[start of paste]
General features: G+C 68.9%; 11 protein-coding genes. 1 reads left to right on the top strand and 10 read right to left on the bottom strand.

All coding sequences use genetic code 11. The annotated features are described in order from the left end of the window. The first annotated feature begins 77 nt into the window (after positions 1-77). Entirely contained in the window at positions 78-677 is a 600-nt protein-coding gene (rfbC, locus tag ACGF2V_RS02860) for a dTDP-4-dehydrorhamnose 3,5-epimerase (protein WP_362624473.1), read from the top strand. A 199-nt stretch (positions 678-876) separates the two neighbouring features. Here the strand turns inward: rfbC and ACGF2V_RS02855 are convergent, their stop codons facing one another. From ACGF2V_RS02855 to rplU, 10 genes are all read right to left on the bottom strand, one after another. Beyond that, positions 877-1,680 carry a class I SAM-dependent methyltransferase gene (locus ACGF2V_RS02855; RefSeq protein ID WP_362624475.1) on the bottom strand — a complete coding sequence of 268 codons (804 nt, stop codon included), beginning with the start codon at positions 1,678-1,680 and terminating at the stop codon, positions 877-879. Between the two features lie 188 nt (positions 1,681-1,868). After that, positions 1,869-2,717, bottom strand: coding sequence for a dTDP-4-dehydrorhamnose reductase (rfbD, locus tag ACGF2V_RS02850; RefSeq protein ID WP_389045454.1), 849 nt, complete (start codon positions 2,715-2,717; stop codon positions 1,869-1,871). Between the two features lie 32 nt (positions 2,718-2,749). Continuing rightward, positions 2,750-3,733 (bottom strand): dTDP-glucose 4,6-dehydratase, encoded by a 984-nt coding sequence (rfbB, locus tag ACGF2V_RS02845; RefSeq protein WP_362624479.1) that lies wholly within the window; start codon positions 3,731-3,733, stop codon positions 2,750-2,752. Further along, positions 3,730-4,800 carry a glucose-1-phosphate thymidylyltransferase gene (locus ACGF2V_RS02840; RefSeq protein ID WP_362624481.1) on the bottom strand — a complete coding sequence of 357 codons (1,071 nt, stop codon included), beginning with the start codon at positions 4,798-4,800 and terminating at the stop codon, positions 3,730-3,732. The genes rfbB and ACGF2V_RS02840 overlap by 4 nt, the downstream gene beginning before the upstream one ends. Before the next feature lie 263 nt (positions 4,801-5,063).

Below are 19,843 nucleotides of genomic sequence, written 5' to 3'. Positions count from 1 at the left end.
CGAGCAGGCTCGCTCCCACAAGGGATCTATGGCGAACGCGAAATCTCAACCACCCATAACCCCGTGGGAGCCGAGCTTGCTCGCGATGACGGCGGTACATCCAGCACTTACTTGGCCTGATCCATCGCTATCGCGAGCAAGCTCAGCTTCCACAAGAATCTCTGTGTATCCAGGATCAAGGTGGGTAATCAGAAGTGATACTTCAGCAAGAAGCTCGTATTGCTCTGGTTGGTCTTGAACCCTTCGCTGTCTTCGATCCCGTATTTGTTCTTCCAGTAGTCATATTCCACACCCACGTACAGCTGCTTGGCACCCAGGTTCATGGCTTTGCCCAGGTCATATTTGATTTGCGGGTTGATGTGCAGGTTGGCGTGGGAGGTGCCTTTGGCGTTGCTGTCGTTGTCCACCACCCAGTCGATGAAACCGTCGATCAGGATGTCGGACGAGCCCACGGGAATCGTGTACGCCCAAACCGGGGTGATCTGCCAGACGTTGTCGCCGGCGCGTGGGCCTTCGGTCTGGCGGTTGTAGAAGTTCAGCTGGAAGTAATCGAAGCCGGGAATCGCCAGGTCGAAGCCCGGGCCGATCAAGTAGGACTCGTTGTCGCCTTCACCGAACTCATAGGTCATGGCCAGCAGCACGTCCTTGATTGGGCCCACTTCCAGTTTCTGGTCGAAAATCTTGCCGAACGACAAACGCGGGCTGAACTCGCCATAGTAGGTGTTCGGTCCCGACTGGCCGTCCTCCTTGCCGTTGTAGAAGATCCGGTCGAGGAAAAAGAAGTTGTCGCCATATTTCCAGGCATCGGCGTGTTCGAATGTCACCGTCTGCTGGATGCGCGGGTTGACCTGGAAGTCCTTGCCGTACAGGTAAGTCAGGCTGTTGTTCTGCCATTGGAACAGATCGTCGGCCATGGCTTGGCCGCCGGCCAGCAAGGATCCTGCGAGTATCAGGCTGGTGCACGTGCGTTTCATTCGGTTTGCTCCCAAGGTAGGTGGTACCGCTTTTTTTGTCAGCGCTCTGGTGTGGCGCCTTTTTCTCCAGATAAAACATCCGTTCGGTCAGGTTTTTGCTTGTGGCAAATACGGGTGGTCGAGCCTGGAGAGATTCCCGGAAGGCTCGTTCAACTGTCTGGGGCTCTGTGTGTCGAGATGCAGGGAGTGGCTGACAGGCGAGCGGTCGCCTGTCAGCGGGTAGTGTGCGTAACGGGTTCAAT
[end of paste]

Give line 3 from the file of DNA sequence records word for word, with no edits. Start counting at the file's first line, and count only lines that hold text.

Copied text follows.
Below are 19,843 nucleotides of genomic sequence, written 5' to 3'. Positions count from 1 at the left end.